Imports still 22% below peak in 2005

U.S. imports of crude oil increased to 7.9 MMBOPD in 2016, according to a note released today by the EIA. Total crude oil imports increased by 514 MBOEPD last year, continuing the growth seen in 2015.

U.S. oil production decreased in 2016, as low oil prices discouraged activity. Despite the increase in 2016, gross imports of crude oil are still 22% below their peak of 10.1 MMBOPD in 2005.

U.S. Crude Imports up by 514 MBOEPD in 2016: EIA

Source: EIA

The U.S. shale boom has displaced a large amount of these imports. Back in 2005, the U.S. was the world’s largest net importer of refined products and crude oil. U.S. exports of petroleum products have grown fivefold since then, making the United States the largest net exporter of refined products in the world.

Net imports of crude oil also increased last year, but saw smaller growth due to the growth in crude exports in 2016. Exports of crude oil grew by 12% last year, and were delivered to more destinations than ever before.

Whose oil is the U.S. importing?

Canada remained the primary source of crude oil imports, providing more crude to U.S. refineries than all of OPEC combined. Imports from Canada have increased for the last seven years, as Canadian production from oil sands and other projects continue to accelerate.

Crude oil Imports from Mexico declined in 2016, continuing a six year slide. Mexican crude oil production is in decline, and may become a prime destination for U.S. exports. Most imports from Mexico are heavy crude, which are being replaced with heavy crude from Canada.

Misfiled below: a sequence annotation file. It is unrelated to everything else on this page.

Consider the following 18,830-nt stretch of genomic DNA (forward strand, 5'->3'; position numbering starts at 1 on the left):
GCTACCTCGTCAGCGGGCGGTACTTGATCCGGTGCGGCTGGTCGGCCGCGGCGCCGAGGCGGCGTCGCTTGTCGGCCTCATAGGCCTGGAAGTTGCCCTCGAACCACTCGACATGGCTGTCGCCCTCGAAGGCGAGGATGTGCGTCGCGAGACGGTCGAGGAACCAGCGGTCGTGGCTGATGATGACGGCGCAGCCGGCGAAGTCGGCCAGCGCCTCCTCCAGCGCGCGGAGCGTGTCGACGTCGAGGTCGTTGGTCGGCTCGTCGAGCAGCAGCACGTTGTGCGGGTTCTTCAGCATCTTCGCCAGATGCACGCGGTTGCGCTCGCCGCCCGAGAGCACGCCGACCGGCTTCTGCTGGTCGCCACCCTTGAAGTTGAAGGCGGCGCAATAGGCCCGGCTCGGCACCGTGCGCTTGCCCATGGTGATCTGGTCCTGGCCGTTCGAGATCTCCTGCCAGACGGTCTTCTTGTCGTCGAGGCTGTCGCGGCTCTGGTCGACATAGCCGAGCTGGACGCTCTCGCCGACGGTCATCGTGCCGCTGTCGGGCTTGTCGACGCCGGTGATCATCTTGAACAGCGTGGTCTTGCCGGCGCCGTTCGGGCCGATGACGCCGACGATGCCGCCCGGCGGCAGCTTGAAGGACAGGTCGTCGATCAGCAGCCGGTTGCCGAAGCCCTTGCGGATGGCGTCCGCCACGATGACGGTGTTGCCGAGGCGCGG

U.S. Crude Imports up by 514 MBOEPD in 2016: EIA

Source: EIA

OPEC-produced crude up slightly for 2016, but lower than any year since 1973

Imports from OPEC increased in 2016, supplying 40% of all imports. This is higher than OPEC’s share in 2014 and 2015, but is lower than any other year since 1973, the first year when the EIA recorded country-specific import data.

Imports from Iraq and Nigeria grew more than any other country in 2016. Iraqi imports grew from 229 MBOPD to 418 BOPD.

Nigerian imports, after falling to record lows in 2015, grew to 210 MBOPD. According to the EIA, this is because Nigerian crude is of similar quality to crude from the Bakken. As Bakken and other production decreased, refineries looked to imports of light crude for replacements.

U.S. Crude Imports up by 514 MBOEPD in 2016: EIA

Source: EIA


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